The Woman Behind the Curtain at the State Theatre
Maine's biggest concert promoter Lauren Wayne, on what it's been like to run the State Theater during a pandemic, and why she moved to Portland 20 years ago.
The Woman Behind the Curtain at the State Theatre
Lauren Wayne talks about why she moved to Portland, what it’s like to run a venue during the pandemic, and the show she’s most excited for when concerts return.
by Paul Koenig
Photography by Nicole Wolf
Issue: June 2021
If you’ve been to a concert in Portland in the past two decades, there’s a good chance you have Lauren Wayne to thank. Wayne began her career working at the Portland office of a Boston-based concert promoter and was brought on as general manager of the State Theatre for the historic performance hall’s reopening in 2010. Wayne is also responsible for booking the outdoor concerts at Thompson’s Point and was general manager of Port City Music Hall before the COVID-19 pandemic forced the State Theatre’s parent company to permanently close it. The State Theatre hasn’t reopened since shutting its doors in March 2020, but Wayne says operators of performance venues around the country expect they’ll be able to reopen in the fall—if the vaccination rollout goes well. [Editor’s note: Since this interview in April, the State Theatre began announcing shows scheduled for this summer.]
When people find out what you do, what’s the first question they ask?
They usually just ask me if I hang out with the artists, which I do not do. Even though our offices are literally right next to the green rooms backstage, we tend to try to stay out of their way, unless they want to hang out. They’re like, “Oh, you’re so lucky.” And I’m like, “Have you ever lost a person’s salary in one show?” Sometimes I don’t feel lucky. I just feel really bad at my job. But overall, it’s great.
What do you think people don’t understand about what it’s like to run a venue right now?
I think people are sad that venues are closed, and it’s definitely sad not to have live music, but I don’t think people get to the depths of “This is somebody’s business.” In normal times, you don’t want people to think about what it takes. You just want someone to buy a ticket and go to a show and have fun. I don’t think we want people to think about it that much, until we closed in March. We don’t have any opportunity to open at half capacity because it just doesn’t work for our business model, so we are still almost 100 percent down in terms of revenue. It’s not like we can, to use my least favorite word, pivot to make any revenue. We’re not in the curbside concert business. Our whole business model is built around national tours and having thousands of people in one room celebrating together.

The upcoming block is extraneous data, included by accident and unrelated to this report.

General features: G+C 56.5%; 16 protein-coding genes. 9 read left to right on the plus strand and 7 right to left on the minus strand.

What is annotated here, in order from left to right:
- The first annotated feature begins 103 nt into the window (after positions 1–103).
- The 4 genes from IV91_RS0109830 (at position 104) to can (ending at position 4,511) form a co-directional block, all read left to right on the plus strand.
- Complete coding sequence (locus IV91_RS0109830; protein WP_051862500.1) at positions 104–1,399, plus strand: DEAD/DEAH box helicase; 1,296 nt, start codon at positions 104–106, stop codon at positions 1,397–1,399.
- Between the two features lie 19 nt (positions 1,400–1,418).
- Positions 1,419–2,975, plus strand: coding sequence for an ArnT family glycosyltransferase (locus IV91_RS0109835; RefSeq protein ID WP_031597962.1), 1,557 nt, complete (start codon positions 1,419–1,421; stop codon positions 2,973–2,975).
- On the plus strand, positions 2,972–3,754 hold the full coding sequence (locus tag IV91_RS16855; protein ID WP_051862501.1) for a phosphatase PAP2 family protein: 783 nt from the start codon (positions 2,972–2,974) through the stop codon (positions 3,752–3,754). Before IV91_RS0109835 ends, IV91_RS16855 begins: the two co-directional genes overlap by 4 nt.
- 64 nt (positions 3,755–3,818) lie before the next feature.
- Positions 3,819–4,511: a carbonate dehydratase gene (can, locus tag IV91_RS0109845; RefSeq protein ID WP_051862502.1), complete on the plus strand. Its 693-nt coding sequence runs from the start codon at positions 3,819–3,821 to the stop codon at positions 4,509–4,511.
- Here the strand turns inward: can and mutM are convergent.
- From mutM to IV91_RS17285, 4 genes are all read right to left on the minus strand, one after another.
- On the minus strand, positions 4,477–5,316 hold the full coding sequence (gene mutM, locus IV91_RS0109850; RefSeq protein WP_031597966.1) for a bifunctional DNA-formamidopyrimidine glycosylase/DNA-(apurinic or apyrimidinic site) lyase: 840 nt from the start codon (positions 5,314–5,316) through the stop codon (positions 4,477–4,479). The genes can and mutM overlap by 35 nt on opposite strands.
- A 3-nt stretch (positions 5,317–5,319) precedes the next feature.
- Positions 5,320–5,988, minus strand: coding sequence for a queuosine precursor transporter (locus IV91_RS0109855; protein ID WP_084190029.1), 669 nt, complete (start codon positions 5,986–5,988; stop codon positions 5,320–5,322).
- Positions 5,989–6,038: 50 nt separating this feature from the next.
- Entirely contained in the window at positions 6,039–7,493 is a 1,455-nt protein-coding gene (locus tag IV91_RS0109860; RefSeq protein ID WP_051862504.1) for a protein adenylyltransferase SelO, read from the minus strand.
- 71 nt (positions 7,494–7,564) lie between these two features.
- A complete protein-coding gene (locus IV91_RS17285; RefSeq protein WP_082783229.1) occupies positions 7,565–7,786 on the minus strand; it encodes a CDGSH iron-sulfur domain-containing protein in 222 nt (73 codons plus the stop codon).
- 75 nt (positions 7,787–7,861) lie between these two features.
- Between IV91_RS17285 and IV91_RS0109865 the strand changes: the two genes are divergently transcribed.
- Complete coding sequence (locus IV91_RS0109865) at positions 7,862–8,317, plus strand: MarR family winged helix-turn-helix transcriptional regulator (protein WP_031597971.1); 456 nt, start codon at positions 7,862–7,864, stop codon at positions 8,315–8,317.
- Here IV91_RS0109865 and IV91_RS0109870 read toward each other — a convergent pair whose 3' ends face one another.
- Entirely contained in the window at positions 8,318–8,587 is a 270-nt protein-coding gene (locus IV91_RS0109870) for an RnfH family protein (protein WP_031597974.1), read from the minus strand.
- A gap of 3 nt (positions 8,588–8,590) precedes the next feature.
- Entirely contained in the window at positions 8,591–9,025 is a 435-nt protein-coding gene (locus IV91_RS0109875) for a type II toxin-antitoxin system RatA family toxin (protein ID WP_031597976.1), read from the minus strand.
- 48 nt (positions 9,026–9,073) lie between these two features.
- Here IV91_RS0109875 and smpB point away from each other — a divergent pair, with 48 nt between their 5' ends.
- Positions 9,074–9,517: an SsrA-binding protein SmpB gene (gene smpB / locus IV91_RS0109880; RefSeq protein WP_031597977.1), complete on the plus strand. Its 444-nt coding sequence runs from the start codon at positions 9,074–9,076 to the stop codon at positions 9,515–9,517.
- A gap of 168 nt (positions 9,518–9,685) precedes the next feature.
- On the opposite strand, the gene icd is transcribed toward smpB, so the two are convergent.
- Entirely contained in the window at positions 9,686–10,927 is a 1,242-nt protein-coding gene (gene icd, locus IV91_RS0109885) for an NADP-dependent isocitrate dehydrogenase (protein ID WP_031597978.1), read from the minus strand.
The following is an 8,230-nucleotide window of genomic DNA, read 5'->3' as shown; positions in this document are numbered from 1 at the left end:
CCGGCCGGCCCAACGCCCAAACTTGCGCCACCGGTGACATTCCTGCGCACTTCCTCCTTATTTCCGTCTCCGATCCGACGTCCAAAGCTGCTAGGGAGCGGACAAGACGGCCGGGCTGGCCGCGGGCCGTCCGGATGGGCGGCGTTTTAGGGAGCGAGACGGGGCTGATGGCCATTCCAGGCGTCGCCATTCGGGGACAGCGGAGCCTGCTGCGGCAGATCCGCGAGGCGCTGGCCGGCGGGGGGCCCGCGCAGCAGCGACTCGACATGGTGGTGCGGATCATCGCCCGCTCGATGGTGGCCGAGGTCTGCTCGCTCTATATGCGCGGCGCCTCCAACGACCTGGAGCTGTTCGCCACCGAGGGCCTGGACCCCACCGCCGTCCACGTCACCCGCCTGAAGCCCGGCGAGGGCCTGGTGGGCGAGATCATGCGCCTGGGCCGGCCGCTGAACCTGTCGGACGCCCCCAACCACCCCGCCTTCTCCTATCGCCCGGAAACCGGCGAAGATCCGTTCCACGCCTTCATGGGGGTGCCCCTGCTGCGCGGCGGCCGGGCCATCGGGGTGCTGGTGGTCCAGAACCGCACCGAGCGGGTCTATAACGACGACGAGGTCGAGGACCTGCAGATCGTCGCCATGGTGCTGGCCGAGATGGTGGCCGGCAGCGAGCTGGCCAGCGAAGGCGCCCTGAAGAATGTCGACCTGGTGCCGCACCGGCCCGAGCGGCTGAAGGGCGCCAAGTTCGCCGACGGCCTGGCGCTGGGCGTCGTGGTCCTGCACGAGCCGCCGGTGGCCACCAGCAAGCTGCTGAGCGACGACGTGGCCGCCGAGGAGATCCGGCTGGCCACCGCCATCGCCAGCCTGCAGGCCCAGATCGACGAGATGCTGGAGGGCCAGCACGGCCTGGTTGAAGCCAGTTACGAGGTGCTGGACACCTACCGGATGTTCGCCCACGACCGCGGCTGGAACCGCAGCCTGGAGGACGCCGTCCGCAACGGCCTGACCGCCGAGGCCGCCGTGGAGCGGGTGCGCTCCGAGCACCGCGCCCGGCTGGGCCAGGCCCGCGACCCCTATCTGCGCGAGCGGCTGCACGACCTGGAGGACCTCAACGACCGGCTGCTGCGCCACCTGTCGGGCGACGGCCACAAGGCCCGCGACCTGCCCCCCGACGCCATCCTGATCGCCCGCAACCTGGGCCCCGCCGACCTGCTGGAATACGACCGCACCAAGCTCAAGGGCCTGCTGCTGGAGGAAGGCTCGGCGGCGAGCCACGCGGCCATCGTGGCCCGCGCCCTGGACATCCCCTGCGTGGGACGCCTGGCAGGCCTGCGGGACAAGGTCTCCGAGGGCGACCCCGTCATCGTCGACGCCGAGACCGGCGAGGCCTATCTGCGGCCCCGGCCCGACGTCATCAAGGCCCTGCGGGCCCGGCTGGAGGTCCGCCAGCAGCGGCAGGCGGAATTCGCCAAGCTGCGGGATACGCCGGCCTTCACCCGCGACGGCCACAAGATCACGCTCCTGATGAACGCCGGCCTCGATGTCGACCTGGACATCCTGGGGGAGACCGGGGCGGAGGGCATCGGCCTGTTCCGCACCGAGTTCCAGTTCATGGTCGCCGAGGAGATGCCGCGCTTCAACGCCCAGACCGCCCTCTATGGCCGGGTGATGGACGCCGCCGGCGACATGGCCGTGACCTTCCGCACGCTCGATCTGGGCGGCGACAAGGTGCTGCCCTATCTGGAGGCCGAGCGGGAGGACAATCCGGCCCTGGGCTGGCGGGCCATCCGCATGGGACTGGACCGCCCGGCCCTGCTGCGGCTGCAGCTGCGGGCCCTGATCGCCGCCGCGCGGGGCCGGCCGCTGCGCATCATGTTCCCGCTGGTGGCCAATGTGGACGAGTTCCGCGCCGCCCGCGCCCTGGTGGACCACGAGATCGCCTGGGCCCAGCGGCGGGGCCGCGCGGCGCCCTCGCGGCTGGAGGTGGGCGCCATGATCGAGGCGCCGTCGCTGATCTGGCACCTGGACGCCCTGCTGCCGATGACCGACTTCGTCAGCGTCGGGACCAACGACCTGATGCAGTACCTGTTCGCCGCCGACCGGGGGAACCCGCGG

What show are you most looking forward to seeing when concerts return?
The first one. Honestly, that’s the answer. I don’t care who it is. It’s going to be the best feeling I’ve had in a while, at least in the last year and a half.
Do you have any idea how many shows you’ve booked in Portland over the years?
Oh, god no. A lot. Thousands. Too many to count. I guess that’s the answer. I mean, you name it, it was probably mine.
It does seem like you’ve booked the majority of Portland shows in the past couple decades.
That’s actually funny to think of. I’ve never thought about it that way. But I guess if you’ve gone to a show in the past 20 years, it’s most likely been my show.
How does that feel?
I’ve never put that into words or said that out loud. It feels pretty damn good, and I don’t have an ego. Sometimes I hesitate to slow down to think about the past and what I’ve done and what we, in terms of our company, have created here. It’s phenomenal. We’ve obviously changed the music game in Portland, if not all of Maine. I’m just psyched that I picked the right town to live in. I could feel that the first year I was here. I made a conscious decision to stay here, and it’s the longest I’ve lived anywhere in my life, by 14 years. It says a lot about the city. It’s just a cool city. And to have a hand in helping grow the city and get it to where it is today, it’s humbling and it’s very inspiring.
What originally drew you to Portland?
My friends and I lived in Sedona, Arizona. We wanted a change, and I’d never even been to New England. So, we came and landed in my friend’s parents’ second home in New Hampshire. We stayed there for three or four months until we kind of figured out what we wanted to do. We came over to Portland one night, and we were like, “This is where we’re going to move.” We signed a lease a week later and moved over here.
What was it about Portland that first night that hooked you?
J’s. J’s Oyster was the very first place we went. I just remember sitting at the bar, and we were like, “Yep.” It was the small-town vibe. It felt like you could, if you wanted to, get to know almost anybody in the town. Nine times out of ten you’d know someone at the bar. And our good friends owned and operated the Skinny [a rock club that closed in 2003], which was a block down the street from where we lived. We spent a lot of time there. I could see a city that you knew—you could feel really it back then—was on the verge of an explosion.
So, J’s Oyster is responsible for thousands of acts coming to Portland?
It’s all J’s. J’s and the Skinny. It’s true.